Tao or Dao refers to a Chinese character that was of pivotal meaning in ancient Chinese philosophy and religion. Tao is central to Taoism, but Confucianism also refers to it. Most debates between proponents of one of the Hundred Schools of Thought could be summarized in the simple question: who is closer to the Tao, or, in other words, whose "Tao" is the most powerful? As used in modern spoken and written Chinese, Tao has a wide scope of usage and meaning. Depending on context, the character 道 'Tao' may be rendered as religion, morality, duty, knowledge, rationality, ultimate truth, path, or taste. Its semantics vary widely depending on the context. Tao is generally translated into English as "The Way". more...
The philosophic and religious use of the character can be analyzed in two main segments: one meaning is "doctrine" or "discourse"; every school owns and defends a specific Tao or discourse about doctrine. In the other meaning, there is the 'Great Tao', that is the source of and guiding principle behind all the processes of the universe. Beyond being and non-being, prior to space and time, Tao is the intelligent ordering principle behind the unceasing flow of change in the natural world. In this sense Tao gains great cosmological and metaphysical significance comparable to the Judaeo-Christian concept of God (albeit stripped of anthropomorphic characteristics); the Greek concept of the logos; or the Dharma in Indian religions.
The nature and meaning of the Tao received its first full exposition in the Tao Te Ching of Laozi, a work which along with those of Confucius and Mencius would have a far-reaching effect on the intellectual, moral and religious life of the Chinese people. Although a book of practical wisdom in many ways, its profoundly metaphysical character was unique among the prevailing forms of thought in China at that time. The religion and philosophy based on the teaching of Laozi and his successor Zhuangzi is known in English as "Taoism." Even if often said to be undefinable and unexplainable with words (even Chinese ones), the present article focuses on the Tao of Taoism.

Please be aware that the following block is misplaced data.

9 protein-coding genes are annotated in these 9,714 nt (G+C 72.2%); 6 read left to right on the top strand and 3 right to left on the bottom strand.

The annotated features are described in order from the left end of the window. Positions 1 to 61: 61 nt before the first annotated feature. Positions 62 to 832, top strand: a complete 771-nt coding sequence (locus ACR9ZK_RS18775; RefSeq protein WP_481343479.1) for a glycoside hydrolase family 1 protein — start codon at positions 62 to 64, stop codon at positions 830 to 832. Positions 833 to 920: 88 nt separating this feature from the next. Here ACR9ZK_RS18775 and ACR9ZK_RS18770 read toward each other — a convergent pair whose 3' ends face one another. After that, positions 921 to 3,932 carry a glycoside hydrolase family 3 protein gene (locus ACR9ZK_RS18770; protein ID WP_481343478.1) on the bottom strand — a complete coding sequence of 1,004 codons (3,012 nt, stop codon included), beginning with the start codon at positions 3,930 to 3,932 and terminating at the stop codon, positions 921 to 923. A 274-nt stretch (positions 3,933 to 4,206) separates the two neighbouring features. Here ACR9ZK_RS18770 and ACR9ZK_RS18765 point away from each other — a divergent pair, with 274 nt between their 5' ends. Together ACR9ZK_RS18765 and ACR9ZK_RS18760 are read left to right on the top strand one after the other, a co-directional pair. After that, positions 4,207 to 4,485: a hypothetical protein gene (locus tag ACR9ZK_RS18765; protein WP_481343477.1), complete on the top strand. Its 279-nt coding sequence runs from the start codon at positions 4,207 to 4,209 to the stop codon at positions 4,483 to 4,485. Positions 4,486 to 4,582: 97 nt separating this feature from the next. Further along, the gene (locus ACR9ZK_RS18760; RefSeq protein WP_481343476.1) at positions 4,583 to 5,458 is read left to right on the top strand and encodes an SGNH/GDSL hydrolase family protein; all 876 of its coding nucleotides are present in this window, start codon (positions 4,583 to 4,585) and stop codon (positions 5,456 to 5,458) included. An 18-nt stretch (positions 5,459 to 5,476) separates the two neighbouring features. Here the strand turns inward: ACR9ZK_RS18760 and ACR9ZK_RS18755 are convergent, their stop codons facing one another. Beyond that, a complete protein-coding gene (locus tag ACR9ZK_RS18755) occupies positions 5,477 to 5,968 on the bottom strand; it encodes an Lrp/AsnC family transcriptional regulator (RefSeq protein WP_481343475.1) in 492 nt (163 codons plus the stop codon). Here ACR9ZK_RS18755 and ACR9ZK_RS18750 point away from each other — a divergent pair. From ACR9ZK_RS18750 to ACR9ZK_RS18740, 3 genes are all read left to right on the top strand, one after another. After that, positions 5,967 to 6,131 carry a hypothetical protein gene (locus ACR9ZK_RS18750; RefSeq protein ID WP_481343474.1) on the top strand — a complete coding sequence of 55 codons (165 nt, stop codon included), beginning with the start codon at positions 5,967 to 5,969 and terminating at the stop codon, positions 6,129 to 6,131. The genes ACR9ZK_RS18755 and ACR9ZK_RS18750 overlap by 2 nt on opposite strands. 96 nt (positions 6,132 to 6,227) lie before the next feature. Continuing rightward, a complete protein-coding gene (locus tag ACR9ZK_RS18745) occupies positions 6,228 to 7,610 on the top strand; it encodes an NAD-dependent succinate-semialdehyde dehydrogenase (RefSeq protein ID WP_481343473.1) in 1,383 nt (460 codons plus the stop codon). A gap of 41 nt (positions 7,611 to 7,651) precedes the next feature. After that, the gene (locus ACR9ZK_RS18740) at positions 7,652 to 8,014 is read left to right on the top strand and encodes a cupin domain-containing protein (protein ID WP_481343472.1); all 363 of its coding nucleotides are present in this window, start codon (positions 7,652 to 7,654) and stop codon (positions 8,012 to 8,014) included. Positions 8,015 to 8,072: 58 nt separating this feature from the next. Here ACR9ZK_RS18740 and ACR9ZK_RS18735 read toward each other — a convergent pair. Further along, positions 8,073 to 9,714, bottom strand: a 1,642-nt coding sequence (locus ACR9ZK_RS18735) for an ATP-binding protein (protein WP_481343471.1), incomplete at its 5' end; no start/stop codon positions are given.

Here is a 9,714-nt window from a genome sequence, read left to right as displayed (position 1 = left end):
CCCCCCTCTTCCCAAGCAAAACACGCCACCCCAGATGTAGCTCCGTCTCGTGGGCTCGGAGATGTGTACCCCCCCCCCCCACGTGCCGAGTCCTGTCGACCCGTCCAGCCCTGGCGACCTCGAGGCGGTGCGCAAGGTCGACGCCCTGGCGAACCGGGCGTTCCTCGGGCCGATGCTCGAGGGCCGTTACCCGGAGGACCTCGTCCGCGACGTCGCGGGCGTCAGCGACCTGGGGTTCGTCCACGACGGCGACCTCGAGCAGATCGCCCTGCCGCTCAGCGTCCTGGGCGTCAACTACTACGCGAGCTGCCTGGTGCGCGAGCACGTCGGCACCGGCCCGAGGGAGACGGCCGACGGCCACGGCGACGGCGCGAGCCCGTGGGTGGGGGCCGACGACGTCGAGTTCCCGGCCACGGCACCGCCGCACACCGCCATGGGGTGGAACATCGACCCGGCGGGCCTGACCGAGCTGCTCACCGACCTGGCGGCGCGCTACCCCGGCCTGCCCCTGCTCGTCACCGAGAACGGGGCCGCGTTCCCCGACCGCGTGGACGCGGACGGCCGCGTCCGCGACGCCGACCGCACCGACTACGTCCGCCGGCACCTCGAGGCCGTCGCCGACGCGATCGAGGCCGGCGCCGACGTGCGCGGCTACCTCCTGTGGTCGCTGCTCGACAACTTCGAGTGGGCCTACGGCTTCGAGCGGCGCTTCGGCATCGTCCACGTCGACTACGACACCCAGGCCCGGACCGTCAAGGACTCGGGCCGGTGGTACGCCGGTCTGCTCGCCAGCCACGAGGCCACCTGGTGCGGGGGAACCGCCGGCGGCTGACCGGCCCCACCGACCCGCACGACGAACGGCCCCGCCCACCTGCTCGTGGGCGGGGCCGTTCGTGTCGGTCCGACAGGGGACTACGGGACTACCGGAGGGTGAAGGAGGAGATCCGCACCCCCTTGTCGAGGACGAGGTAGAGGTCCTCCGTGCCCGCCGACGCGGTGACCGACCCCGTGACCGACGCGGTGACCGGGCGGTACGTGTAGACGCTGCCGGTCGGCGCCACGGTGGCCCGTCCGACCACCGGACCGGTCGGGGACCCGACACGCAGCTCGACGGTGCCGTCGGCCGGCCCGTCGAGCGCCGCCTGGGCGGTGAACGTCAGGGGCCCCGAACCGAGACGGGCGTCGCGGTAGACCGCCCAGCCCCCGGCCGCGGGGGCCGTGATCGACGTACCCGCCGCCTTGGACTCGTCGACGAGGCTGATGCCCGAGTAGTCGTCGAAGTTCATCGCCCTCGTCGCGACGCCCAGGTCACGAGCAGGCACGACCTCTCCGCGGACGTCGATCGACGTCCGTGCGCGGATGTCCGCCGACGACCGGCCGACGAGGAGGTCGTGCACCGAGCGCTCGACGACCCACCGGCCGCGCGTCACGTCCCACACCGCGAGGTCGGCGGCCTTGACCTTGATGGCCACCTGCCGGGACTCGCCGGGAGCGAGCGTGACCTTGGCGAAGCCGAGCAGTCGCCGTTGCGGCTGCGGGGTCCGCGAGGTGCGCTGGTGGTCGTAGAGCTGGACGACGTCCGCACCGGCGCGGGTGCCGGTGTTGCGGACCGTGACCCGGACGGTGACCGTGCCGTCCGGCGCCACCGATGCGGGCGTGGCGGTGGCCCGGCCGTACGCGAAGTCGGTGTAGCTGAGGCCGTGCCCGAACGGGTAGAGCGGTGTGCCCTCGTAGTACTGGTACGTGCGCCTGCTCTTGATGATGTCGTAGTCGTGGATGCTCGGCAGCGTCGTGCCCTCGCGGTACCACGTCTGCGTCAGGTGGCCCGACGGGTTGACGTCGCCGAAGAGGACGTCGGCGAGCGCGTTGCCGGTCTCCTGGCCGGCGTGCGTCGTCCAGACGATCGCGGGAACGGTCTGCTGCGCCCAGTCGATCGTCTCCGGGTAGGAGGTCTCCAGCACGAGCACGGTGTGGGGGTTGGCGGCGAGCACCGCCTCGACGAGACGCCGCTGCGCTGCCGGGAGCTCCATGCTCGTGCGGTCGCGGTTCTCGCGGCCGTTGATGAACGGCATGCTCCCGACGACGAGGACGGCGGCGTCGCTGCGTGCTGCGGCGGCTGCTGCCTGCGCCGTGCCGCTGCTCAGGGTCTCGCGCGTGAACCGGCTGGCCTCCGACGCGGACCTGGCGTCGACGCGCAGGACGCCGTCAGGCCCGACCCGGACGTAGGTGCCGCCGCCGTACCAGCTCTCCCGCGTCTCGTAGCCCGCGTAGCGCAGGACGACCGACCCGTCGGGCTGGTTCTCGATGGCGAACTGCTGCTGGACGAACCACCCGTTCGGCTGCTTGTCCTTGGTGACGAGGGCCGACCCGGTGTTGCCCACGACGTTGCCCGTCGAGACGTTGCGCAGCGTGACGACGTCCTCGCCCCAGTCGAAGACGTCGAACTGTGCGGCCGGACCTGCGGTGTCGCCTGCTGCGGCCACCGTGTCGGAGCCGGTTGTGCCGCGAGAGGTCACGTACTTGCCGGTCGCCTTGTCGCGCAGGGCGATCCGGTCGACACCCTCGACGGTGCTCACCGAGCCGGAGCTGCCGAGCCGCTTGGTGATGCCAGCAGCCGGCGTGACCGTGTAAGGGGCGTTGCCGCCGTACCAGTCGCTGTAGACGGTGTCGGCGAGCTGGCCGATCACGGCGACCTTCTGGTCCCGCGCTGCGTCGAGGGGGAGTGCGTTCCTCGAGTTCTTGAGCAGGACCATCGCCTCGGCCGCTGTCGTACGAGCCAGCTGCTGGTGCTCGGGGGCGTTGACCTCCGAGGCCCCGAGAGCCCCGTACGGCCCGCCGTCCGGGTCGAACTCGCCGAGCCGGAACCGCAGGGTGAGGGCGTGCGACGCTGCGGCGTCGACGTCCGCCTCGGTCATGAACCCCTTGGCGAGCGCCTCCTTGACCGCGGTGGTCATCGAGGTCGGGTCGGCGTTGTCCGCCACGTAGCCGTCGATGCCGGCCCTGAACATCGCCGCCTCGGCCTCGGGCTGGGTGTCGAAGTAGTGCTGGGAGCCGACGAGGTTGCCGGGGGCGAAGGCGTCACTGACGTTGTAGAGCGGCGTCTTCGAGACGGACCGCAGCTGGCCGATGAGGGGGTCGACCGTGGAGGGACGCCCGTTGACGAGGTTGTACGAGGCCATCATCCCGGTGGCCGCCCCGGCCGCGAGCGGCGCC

Some characteristics of Tao
The Tao is the main theme discussed in the Tao Te Ching, an ancient Chinese scripture attributed to Laozi. This book does not specifically define what the Tao is; it affirms that in the first sentence, "The Tao that can be told of is not an Unvarying Tao" (tr. Waley, modified). Instead, it points to some characteristics of what could be understood as being the Tao. Below are some excerpts from the book.
- Tao as the origin of things: "Tao begets one; One begets two; Two begets three; Three begets the myriad creatures." (TTC 42, tr. Lau, modified)
- Tao as an inexhaustible nothingness: "The Way is like an empty vessel / That yet may be drawn from / Without ever needing to be filled." (TTC 4, tr. Waley)
- Tao is omnipotent and infallible: "What Tao plants cannot be plucked, what Tao clasps, cannot slip." (TTC 54, tr. Waley)
In the Yi Jing, a sentence closely relates Tao to Yin-Yang, asserting that "one (phase of) Yin, one (phase of) Yang, is what is called the Tao". Being thus placed at the conjunction of Yin and Yang alternance, Tao can be understood as the continuity principle that underlies the constant evolution of the world.
Tao in the Tao Te Ching
Tao is refered to in many ways in the Tao Te Ching. There are different shades of meanings in the various translations of this great work, which, with over 100 translations, is perhaps the most translated Chinese text in the English language. Here is one translation of the first stanza, describing Tao:
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